Ceasar Shannon v. Darrel Vannoy

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UNPUBLISHED OPINION FILED. [16-30464 Affirmed] Judge: CDK, Judge: JLD, Judge: GJC. Mandate pull date is 04/06/2017 [16-30464]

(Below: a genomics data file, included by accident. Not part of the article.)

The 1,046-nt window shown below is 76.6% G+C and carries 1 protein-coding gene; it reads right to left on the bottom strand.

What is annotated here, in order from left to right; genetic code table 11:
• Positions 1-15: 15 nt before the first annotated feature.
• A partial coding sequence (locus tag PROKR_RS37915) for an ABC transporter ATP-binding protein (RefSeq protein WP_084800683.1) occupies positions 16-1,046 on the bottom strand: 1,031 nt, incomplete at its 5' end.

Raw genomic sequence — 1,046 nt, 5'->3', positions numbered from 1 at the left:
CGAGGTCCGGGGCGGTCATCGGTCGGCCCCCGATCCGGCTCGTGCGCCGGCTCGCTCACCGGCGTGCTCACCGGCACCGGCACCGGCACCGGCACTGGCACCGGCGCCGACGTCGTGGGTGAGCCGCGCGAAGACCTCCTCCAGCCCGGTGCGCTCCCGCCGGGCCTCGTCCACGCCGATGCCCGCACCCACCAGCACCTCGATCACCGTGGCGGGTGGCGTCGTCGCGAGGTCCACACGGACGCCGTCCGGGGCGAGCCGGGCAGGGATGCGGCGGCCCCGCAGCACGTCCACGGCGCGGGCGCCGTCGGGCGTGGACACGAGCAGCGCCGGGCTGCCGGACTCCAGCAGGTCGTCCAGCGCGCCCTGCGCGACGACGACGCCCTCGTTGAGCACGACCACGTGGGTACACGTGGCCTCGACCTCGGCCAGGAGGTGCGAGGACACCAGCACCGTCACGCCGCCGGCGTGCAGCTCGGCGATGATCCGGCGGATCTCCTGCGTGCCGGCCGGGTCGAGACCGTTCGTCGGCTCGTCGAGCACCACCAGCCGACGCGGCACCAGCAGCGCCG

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Case: 16-30464 Document: 00513915135 Page: 1 Date Filed: 03/16/2017 IN THE UNITED STATES COURT OF APPEALS FOR THE FIFTH CIRCUIT No. 16-30464 Summary Calendar CEASAR SHANNON, United States Court of Appeals Fifth Circuit FILED March 16, 2017 Lyle W. Cayce Clerk Plaintiff - Appellant v. DARREL VANNOY, Warden, Defendant - Appellee Appeal from the United States District Court for the Middle District of Louisiana USDC No. 3:15-CV-446 Before KING, DENNIS, and COSTA, Circuit Judges. PER CURIAM:* Ceasar Shannon appeals the district court’s dismissal of his 42 U.S.C. § 1983 suit alleging that Louisiana prison officials violated his Eighth Amendment right to be free from cruel and unusual punishment. Because Shannon’s allegations fail to constitute a claim of deliberate indifference under the Eighth Amendment, we AFFIRM. Pursuant to 5TH CIR. R. 47.5, the court has determined that this opinion should not be published and is not precedent except under the limited circumstances set forth in 5TH CIR. R. 47.5.4. * Case: 16-30464 Document: 00513915135 Page: 2 Date Filed: 03/16/2017 No. 16-30464 I For more than three years, Shannon was housed at Dixon Correctional Institute in a cell with a “large hole” in the ceiling that leaked water when it rained. Shannon and other inmates made multiple complaints and maintenance requests to fix the hole. Guards often placed five-gallon buckets on the floor to catch rainwater. However, on May 28, 2014, rainwater leaked through the hole and onto the floor; when Shannon arose to go to the bathroom during the night, he slipped in a puddle and fell, sustaining injuries to his back, shoulder, and hip. In July 2015, Shannon filed the instant § 1983 action in federal district court. The lawsuit alleged that prison officials were aware of the hole in the ceiling but did nothing not fix it, demonstrating deliberate indifference to Shannon’s health and safety and thereby violating his Eighth Amendment rights. In October 2015, the State filed a Motion to Dismiss for Failure to State a Claim pursuant to Federal Rule of Civil Procedure Rule 12(b)(6), arguing that inmate slip-and-fall cases are properly characterized as negligence claims and are thus not actionable under §1983. The district court granted the motion, and this appeal followed. II We “review de novo a district court’s grant or denial of a Rule 12(b)(6) motion to dismiss, accepting all well-pleaded facts as true and viewing those facts in the light most favorable to the plaintiff.” Hines v. Alldredge, 783 F.3d 197, 200-01 (5th Cir. 2015). A complaint is insufficient if it merely recites the elements of a cause of action. Ashcroft v. Iqbal, 556 U.S. 662, 678 (2009). Instead, a complaint must allege sufficient facts to show that the claims are facially plausible. Id. 2 Case: 16-30464 Document: 00513915135 Page: 3 Date Filed: 03/16/2017 No. 16-30464 III To determine whether prison officials’ conduct violates the Eighth Amendment in the context of prison conditions, we ask whether “the officials involved acted with ‘deliberate indifference’ to the inmates’ health or safety.” Farmer v. Brennan, 511 U.S. 825, 837 (1994) (quoting Hudson v. McMillian, 503 U.S. 1, 8 (1992)). The Supreme Court has clarified that “the Constitution ‘does not mandate comfortable prisons,’ but neither does it permit inhumane ones.” Id. at 832 (quoting Rhodes v. Chapman, 452 U.S. 337, 349 (1981)). We have previously held that the Eighth Amendment is violated when an inmate is subjected to “extreme deprivation of any ‘minimal civilized measure of life’s necessities,’” Gates v. Cook, 376 F.3d 323, 332 (5th Cir. 2004) (quoting Davis v. Scott, 157 F.3d 1003, 1006 (5th Cir. 1998)), including “minimally safe housing,” Cotton v. Taylor, 176 F.3d 479, *2 (5th Cir. 1999) (per curiam) (unpublished). A review of our relevant decisions convinces us that Shannon has failed to plead facts that could establish that the leak in his cell, alone or in combination with other conditions, was sufficiently serious as to deprive him of “minimally safe housing.” Cf., e.g., id. (conditions of confinement violated Eighth Amendment where plaintiffs testified that, due to leaking roofs, “there was so much water on the floor at times that the electrical receptacles would spark and smoke and that they feared electrocution”); Little v. Keirsey, 69 F.3d 536, at *1, 3 (5th Cir. 1995) (per curiam) (unpublished) (allegations that “the floor of his cell was constantly covered with water, urine, and human excrement from the overflowing toilet in his cell”; “the lack of windows and inadequate ventilation caused a stench from this mixture, which, in turn, inhibited him from eating and induced him to vomit”; and “his shoes were constantly soaked from this foul mixture and that he developed a body rash from the extreme heat in his cell” were “egregious enough to support a claim under” the Eighth Amendment); Beck v. Lynaugh, 842 F.2d 759, 760-61 (5th 3 Case: 16-30464 Document: 00513915135 Page: 4 Date Filed: 03/16/2017 No. 16-30464 Cir. 1988) (allegations that prison authorities failed to replace broken windows in segregation unit during winter, rain water collected on floor in puddles, and no blankets or coats were given to prisoners to cope with sub-freezing temperatures stated claim of cruel and unusual punishment). Although wholly intolerable conditions are not necessary to establish an Eighth Amendment violation, Shannon’s allegation that a hole allowed rainwater to enter his cell and that on one occasion he slipped on the water and fell is plainly insufficient. IV For the forgoing reasons, the judgment of the district court is AFFIRMED. 4

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